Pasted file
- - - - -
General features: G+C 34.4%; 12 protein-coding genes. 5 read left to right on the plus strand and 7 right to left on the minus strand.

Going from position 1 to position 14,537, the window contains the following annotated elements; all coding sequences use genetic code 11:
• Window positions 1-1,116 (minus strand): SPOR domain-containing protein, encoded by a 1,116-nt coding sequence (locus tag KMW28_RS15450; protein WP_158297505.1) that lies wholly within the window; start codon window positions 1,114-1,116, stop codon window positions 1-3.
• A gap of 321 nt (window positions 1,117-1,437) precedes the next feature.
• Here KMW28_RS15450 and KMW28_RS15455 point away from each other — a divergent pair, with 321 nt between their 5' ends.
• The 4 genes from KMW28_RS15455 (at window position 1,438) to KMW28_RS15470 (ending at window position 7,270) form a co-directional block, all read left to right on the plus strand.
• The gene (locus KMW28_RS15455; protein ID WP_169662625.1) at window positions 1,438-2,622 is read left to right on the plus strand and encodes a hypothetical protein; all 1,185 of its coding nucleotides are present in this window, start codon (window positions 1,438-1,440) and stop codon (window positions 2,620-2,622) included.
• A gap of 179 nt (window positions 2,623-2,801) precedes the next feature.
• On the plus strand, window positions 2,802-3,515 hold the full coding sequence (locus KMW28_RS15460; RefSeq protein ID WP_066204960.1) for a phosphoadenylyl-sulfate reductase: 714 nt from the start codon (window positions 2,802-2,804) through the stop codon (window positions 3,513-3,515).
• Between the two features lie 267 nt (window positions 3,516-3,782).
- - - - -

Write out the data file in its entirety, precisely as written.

General features: G+C 34.4%; 12 protein-coding genes. 5 read left to right on the plus strand and 7 right to left on the minus strand.

Going from position 1 to position 14,537, the window contains the following annotated elements; all coding sequences use genetic code 11:
• Window positions 1-1,116 (minus strand): SPOR domain-containing protein, encoded by a 1,116-nt coding sequence (locus tag KMW28_RS15450; protein WP_158297505.1) that lies wholly within the window; start codon window positions 1,114-1,116, stop codon window positions 1-3.
• A gap of 321 nt (window positions 1,117-1,437) precedes the next feature.
• Here KMW28_RS15450 and KMW28_RS15455 point away from each other — a divergent pair, with 321 nt between their 5' ends.
• The 4 genes from KMW28_RS15455 (at window position 1,438) to KMW28_RS15470 (ending at window position 7,270) form a co-directional block, all read left to right on the plus strand.
• The gene (locus KMW28_RS15455; protein ID WP_169662625.1) at window positions 1,438-2,622 is read left to right on the plus strand and encodes a hypothetical protein; all 1,185 of its coding nucleotides are present in this window, start codon (window positions 1,438-1,440) and stop codon (window positions 2,620-2,622) included.
• A gap of 179 nt (window positions 2,623-2,801) precedes the next feature.
• On the plus strand, window positions 2,802-3,515 hold the full coding sequence (locus KMW28_RS15460; RefSeq protein ID WP_066204960.1) for a phosphoadenylyl-sulfate reductase: 714 nt from the start codon (window positions 2,802-2,804) through the stop codon (window positions 3,513-3,515).
• Between the two features lie 267 nt (window positions 3,516-3,782).